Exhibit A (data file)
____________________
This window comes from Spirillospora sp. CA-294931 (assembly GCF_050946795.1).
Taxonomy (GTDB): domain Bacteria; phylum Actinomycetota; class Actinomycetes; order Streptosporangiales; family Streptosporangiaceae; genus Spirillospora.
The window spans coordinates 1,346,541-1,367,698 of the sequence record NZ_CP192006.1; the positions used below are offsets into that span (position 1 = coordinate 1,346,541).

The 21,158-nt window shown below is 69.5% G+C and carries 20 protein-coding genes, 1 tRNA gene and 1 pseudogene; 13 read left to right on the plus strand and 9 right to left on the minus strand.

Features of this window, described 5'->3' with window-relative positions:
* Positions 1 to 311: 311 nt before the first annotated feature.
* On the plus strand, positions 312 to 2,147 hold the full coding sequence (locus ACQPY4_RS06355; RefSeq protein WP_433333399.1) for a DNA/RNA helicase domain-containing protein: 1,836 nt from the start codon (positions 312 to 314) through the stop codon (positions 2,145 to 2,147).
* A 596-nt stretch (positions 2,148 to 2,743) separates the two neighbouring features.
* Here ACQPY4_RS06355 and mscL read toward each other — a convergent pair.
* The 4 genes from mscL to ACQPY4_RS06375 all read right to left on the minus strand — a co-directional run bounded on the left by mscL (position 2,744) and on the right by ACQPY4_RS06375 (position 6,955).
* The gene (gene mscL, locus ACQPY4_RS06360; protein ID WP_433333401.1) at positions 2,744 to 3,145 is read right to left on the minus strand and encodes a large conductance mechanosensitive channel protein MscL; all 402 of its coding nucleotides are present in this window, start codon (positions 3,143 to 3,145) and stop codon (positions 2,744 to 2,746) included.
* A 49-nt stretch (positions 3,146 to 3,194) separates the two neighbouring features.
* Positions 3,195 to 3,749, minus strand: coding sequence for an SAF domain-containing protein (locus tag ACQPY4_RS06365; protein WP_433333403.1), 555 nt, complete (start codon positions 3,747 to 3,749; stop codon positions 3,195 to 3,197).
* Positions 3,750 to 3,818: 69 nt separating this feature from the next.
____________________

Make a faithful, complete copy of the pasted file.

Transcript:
This window comes from Spirillospora sp. CA-294931 (assembly GCF_050946795.1).
Taxonomy (GTDB): domain Bacteria; phylum Actinomycetota; class Actinomycetes; order Streptosporangiales; family Streptosporangiaceae; genus Spirillospora.
The window spans coordinates 1,346,541-1,367,698 of the sequence record NZ_CP192006.1; the positions used below are offsets into that span (position 1 = coordinate 1,346,541).

The 21,158-nt window shown below is 69.5% G+C and carries 20 protein-coding genes, 1 tRNA gene and 1 pseudogene; 13 read left to right on the plus strand and 9 right to left on the minus strand.

Features of this window, described 5'->3' with window-relative positions:
* Positions 1 to 311: 311 nt before the first annotated feature.
* On the plus strand, positions 312 to 2,147 hold the full coding sequence (locus ACQPY4_RS06355; RefSeq protein WP_433333399.1) for a DNA/RNA helicase domain-containing protein: 1,836 nt from the start codon (positions 312 to 314) through the stop codon (positions 2,145 to 2,147).
* A 596-nt stretch (positions 2,148 to 2,743) separates the two neighbouring features.
* Here ACQPY4_RS06355 and mscL read toward each other — a convergent pair.
* The 4 genes from mscL to ACQPY4_RS06375 all read right to left on the minus strand — a co-directional run bounded on the left by mscL (position 2,744) and on the right by ACQPY4_RS06375 (position 6,955).
* The gene (gene mscL, locus ACQPY4_RS06360; protein ID WP_433333401.1) at positions 2,744 to 3,145 is read right to left on the minus strand and encodes a large conductance mechanosensitive channel protein MscL; all 402 of its coding nucleotides are present in this window, start codon (positions 3,143 to 3,145) and stop codon (positions 2,744 to 2,746) included.
* A 49-nt stretch (positions 3,146 to 3,194) separates the two neighbouring features.
* Positions 3,195 to 3,749, minus strand: coding sequence for an SAF domain-containing protein (locus tag ACQPY4_RS06365; protein WP_433333403.1), 555 nt, complete (start codon positions 3,747 to 3,749; stop codon positions 3,195 to 3,197).
* Positions 3,750 to 3,818: 69 nt separating this feature from the next.